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01 April 2020

The Enjoy-Work Guide to Working Remotely

With many of us working from home at the moment, being efficient while working from the comfort of your own home has now become an essential part of everyday life.

Staying positive, motivated and connected to your colleagues while working remotely can pose a real challenge, so we want to share our top tips to help you stay safe, balanced and productive over the upcoming weeks. Here are some things to bear in mind…

Establish a routine

First thing’s first, routine is key. Whilst working from home may allow you to be more flexible with your working hours, establishing a daily routine is hugely important for both your mental health and productivity. When planning your day, ensure that you factor in the following things. A daily alarm, a timeslot for movement, work hours that suit your natural energy (some people work better in the morning, others in the evening), a lunchbreak away from your computer and a definitive end time.

Create a calm and comfortable workspace

Working on your laptop from the comfort of your bed or sofa may seem tempting, but it will make you slump and have a negative impact on your posture. If you can, work at a desk or a table, ideally somewhere by a window for fresh air and natural light. Ensure that your screen is at eye level so you’re not looking down and straining your neck.

Schedule regular video calls

The internet makes staying connected with colleagues so much easier whilst working remotely. Organise a daily or weekly video call with your team to catch up on projects, discuss priorities and collaborate on ideas. A Friday lunchtime group call is also a great way for the whole team to catch up socially and stay in touch with one another.

Limit distractions (as much as you can!)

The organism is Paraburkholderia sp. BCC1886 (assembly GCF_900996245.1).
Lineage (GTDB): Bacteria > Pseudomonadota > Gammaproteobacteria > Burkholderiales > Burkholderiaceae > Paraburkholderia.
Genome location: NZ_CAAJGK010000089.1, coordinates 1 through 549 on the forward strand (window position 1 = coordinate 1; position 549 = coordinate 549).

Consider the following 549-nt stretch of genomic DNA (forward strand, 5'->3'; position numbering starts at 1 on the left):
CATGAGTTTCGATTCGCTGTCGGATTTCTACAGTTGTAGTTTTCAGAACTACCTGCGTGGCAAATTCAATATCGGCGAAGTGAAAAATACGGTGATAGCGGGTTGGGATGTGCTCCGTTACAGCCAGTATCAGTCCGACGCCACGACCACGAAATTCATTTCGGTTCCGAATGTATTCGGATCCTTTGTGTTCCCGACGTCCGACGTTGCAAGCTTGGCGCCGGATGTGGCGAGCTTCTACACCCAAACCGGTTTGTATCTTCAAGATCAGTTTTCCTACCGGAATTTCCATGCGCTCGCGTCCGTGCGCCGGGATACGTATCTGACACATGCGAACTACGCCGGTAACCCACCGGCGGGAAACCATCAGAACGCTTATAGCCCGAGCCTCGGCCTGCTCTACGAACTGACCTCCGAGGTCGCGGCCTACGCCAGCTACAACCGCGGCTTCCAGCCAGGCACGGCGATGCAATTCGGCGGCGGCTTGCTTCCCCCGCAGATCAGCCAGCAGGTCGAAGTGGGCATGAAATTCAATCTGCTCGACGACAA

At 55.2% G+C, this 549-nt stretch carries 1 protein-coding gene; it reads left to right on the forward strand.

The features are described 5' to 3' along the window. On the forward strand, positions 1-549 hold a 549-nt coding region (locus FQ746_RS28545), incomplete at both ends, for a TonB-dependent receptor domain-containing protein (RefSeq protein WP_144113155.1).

Don’t turn on the TV. As tempting as it may be, even if you are using it for background noise, it will end up sucking you in. If you need something to break the silence, stick on some music or a podcast. It’s also important to lay down some ground rules at home, especially if you share your home with friends or family. Explain that you aren’t available during certain hours so that distractions and interruptions can be kept to a minimum. Obviously, this will be harder with younger members of the family…

Work in short bursts

Everyone works differently. But breaking it up into short bursts has been proven to be a more efficient way of working for lots of people. Instead of having one foot in work and one in distractions for several hours, choose to focus entirely on work for a period and then take a break.

The Pomodoro Technique uses a timer to break down work into manageable intervals, traditionally 25 minutes in length, and separated by short breaks. Start by picking the first of five tasks that you want to work on. Set a timer for 25 minutes. Then, work with full focus for 25 minutes. At the end of the first period, take a five-minute break and cross off your first session from the list.

Or try ‘batching’ your work

Another popular efficiency tool, used in countries such as Japan, is ‘batching’ your work. This is the exact opposite to multi-tasking and is based on the idea that it’s easier and quicker to complete work when focused on one singular task at a time. However, be warned, this takes laser-sharp concentration and zero distractions.

Ensure you’re eating well

One benefit of working from home is that you have a whole kitchen at your disposal, however it’s also very tempting to continually graze throughout the day instead of having 3 proper meals. Start each day with a healthy and hearty breakfast, like porridge. Then set yourself a time for lunch and try to stick to it every day if you can. Even if it’s just 20 minutes, it’s important to have time away from your workspace.

Move as much as possible

It’s hugely important to incorporate movement into your day. Not only does it break the day up, it works wonders for your mental wellbeing. Follow a 20-minute HIIT routine, stretch out with some relaxing yoga or take a stroll outside to clear your head. A walk at the end of the day to signal the start of your evening is a great way to switch off from work. Just ensure you adhere to the current government guidelines.

Switch off at the end of the day

It’s very easy to work through lunch or continue working into the evening when your office is in your house. But it’s vital to set boundaries with yourself. Working into the night on a regular basis can have a negative impact on mental health and relationships. Set a reasonable time to start and finish working each day and then make sure you switch off completely - so no checking emails until the next morning.